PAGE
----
HFO 1234yf is classified as a “mildly flammable” refrigerant and as such will require special service procedures and equipment. In addition, evaporators for these systems will have to meet more stringent manufacturing standards and certification. In no case should an R1234yf evaporator be repaired or replaced with a salvaged unit. As of this writing, there are still pending EPA regulations that will likely require additional training and certification for technicians and shops. Regardless of the outcome of these pending rulings, all current Section 609 rules apply equally to HF01234yf as they do to any other approved refrigerant. Those include the need for dedicated recovery and recycling equipment, and the ban on any form of venting refrigerant straight to the atmosphere.
Refrigerants are gasses at room temperature. Refrigerants have a ‘roughly’ one-to-one temperature to pressure relationship. The key word here is “roughly” though, because there are some differences. The one-to-one pressure and temperature relationship are close at low pressures, but as temperatures increase, the pressure to temperature relationships vary. Refrigerants cannot be mixed. Even though they operate very similarly, they are distinctly different chemicals, and they require different approaches.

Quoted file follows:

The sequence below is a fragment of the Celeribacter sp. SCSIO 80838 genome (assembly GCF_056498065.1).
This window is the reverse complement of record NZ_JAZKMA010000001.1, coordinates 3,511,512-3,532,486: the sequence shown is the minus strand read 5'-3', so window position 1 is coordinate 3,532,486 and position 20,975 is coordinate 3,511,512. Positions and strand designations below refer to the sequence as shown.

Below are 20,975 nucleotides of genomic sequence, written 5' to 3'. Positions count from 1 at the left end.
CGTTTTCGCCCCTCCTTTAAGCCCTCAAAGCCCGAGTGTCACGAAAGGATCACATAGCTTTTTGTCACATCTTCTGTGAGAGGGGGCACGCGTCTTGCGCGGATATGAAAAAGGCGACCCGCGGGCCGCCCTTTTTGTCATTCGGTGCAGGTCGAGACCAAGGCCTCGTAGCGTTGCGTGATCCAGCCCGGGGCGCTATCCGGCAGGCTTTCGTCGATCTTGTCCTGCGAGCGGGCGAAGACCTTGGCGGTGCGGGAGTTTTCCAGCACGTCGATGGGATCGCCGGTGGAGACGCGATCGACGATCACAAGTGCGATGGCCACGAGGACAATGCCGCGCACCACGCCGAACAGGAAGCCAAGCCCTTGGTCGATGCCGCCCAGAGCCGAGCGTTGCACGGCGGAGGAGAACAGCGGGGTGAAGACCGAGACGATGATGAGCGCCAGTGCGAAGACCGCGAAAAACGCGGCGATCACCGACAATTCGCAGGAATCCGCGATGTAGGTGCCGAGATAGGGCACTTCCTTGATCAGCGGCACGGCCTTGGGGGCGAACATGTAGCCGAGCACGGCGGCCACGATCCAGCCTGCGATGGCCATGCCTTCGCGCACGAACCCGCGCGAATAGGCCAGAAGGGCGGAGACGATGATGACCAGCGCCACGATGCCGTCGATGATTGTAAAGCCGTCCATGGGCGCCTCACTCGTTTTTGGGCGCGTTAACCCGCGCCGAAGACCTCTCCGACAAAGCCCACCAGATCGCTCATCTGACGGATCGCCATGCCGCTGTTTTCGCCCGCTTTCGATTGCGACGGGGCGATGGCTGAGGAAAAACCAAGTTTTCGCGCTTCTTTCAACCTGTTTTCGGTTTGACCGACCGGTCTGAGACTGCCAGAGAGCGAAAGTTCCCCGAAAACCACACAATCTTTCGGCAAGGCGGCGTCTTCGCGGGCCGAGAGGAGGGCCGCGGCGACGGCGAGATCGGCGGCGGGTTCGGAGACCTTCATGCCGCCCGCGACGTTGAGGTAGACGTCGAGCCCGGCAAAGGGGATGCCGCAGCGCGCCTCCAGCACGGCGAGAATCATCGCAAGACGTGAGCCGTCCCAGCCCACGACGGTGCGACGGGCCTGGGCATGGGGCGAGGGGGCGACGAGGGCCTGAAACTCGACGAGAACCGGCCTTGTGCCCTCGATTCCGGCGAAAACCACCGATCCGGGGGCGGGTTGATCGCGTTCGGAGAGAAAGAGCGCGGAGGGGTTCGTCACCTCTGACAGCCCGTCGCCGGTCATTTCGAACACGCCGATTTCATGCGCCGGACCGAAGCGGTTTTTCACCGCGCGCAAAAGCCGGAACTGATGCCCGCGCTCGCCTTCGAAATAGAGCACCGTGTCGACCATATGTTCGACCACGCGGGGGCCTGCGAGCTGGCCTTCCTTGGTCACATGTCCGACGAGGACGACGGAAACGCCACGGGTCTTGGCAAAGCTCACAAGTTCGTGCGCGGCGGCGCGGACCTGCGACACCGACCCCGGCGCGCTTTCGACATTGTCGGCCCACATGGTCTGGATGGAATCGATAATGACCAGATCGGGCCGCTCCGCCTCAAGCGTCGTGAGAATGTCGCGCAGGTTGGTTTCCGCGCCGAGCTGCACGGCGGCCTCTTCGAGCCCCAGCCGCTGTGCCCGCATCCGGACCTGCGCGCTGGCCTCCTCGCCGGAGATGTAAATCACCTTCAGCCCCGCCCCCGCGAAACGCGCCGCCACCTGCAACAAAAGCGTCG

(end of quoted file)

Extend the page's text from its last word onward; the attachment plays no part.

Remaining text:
A mixture of refrigerants can result in higher pressures than normal which can cause serious damage to the system components. This can be such a serious matter that recovery/recycle/recharge equipment certified for use with HFO 1234yf are required to first identify that the recovered refrigerant is pure HFO 1234yf before the machine will begin.
Refrigerant identifiers can be incorporated into the machine or tethered via USB cable. There are numerous refrigerants approved for use by the EPA, many of which contain blends of hydrocarbon compounds like propane and butane. No OEM manufacturer approves of the use any of these substitutes and failure to use an identifier prior to recovering systems charge may result in the contamination of your shops supply. It is considered a “bestpractice” to check every vehicle prior to service with a refrigerant identifier.
Refrigerant And System Identification